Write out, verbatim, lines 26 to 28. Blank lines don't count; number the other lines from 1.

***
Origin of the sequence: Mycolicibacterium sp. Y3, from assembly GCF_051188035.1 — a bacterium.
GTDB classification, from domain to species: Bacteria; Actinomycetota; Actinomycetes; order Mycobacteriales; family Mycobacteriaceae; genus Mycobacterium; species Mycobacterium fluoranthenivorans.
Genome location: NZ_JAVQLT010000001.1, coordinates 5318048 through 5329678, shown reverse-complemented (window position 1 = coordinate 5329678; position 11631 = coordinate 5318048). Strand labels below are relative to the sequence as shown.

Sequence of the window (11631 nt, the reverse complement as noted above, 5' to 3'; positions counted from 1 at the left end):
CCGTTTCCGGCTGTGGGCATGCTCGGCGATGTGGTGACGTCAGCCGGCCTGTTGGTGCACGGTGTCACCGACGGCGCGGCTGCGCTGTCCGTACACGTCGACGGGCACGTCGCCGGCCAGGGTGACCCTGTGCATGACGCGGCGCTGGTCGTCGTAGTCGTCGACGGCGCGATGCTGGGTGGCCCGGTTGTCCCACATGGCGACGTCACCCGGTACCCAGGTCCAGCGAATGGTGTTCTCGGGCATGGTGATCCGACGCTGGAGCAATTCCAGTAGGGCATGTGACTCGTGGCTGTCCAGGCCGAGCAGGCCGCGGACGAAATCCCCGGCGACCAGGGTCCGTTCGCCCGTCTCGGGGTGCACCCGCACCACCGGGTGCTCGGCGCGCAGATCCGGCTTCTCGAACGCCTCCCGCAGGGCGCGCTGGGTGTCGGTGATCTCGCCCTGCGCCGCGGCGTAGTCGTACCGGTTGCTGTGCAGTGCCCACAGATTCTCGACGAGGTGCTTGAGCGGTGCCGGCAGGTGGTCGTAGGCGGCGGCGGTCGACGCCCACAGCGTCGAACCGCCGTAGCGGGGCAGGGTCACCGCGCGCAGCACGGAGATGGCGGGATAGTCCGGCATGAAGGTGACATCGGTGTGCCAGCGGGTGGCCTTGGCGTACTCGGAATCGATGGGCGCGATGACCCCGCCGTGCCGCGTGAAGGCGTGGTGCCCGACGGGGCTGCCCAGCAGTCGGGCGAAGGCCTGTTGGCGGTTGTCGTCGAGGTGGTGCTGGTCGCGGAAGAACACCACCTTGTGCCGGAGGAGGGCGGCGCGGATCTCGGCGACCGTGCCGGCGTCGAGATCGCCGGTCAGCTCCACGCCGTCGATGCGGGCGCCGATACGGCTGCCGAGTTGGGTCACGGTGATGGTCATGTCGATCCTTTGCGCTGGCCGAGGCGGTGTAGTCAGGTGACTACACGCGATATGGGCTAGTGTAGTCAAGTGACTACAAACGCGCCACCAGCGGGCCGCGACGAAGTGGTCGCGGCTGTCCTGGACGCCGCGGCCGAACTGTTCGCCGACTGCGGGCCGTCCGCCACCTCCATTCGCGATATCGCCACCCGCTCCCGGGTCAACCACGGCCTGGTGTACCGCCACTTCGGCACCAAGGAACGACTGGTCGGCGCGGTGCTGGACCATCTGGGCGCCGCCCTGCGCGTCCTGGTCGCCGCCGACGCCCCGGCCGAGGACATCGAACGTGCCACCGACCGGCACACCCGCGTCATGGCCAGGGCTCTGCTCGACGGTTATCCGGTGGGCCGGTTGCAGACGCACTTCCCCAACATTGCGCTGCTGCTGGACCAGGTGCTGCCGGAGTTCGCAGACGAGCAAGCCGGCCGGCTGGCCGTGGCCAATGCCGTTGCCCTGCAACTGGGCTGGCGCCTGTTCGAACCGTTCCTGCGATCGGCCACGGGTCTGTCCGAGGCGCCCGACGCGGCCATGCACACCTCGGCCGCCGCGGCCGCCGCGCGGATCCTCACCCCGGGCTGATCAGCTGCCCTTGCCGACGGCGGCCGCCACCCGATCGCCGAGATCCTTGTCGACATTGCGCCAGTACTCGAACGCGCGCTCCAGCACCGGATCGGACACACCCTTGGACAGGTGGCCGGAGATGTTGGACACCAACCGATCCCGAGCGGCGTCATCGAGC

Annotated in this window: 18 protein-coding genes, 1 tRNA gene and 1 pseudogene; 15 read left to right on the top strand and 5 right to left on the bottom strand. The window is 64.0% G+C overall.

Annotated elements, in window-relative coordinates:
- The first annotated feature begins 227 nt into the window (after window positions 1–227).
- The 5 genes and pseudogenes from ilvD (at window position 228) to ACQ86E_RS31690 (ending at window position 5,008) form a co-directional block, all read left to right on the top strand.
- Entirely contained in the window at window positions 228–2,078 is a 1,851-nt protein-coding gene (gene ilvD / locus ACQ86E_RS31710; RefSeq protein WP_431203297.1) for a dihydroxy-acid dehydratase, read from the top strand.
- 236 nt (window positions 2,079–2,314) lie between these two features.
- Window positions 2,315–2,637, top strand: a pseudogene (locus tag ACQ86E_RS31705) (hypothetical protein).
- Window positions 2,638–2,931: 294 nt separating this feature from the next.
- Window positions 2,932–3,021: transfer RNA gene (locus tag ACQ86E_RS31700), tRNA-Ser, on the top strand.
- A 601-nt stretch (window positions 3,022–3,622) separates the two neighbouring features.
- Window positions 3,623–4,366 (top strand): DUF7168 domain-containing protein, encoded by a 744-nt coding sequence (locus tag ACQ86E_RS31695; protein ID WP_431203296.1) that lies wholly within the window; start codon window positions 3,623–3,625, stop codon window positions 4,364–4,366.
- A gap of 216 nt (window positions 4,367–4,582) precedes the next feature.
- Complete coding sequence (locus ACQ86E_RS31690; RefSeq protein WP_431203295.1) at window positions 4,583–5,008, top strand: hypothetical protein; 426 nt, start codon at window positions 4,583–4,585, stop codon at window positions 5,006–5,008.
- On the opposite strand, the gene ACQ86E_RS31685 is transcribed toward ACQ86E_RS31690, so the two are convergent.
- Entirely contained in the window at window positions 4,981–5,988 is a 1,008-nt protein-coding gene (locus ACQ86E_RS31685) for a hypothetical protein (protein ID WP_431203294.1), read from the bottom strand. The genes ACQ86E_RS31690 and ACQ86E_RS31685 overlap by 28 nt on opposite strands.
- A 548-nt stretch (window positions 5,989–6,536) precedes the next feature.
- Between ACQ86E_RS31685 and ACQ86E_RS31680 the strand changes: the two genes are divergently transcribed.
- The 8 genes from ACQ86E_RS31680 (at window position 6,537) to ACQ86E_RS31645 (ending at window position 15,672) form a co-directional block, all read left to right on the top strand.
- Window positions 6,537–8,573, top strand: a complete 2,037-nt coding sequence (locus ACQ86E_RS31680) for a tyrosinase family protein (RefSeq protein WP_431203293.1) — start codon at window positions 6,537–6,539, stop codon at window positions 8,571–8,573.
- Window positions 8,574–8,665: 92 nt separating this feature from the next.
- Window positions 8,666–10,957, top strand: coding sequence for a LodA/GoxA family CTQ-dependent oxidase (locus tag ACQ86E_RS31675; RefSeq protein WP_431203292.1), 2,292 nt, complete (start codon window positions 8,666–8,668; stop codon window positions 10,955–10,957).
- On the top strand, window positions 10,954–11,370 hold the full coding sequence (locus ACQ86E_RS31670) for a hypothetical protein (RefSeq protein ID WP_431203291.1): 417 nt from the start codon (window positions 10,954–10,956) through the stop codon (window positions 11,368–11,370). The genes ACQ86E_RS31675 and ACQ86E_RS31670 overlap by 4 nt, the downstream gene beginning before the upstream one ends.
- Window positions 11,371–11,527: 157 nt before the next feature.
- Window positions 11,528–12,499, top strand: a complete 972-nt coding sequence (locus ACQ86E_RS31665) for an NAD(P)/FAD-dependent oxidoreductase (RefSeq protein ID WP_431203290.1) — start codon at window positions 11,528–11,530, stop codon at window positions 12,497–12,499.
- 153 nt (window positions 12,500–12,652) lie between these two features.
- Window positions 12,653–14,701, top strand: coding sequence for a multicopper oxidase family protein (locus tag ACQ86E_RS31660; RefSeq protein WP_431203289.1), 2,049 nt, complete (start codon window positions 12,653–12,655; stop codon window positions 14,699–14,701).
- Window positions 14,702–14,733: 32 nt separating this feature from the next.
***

- Window positions 8,666–10,957, top strand: coding sequence for a LodA/GoxA family CTQ-dependent oxidase (locus tag ACQ86E_RS31675; RefSeq protein WP_431203292.1), 2,292 nt, complete (start codon window positions 8,666–8,668; stop codon window positions 10,955–10,957).
- On the top strand, window positions 10,954–11,370 hold the full coding sequence (locus ACQ86E_RS31670) for a hypothetical protein (RefSeq protein ID WP_431203291.1): 417 nt from the start codon (window positions 10,954–10,956) through the stop codon (window positions 11,368–11,370). The genes ACQ86E_RS31675 and ACQ86E_RS31670 overlap by 4 nt, the downstream gene beginning before the upstream one ends.
- Window positions 11,371–11,527: 157 nt before the next feature.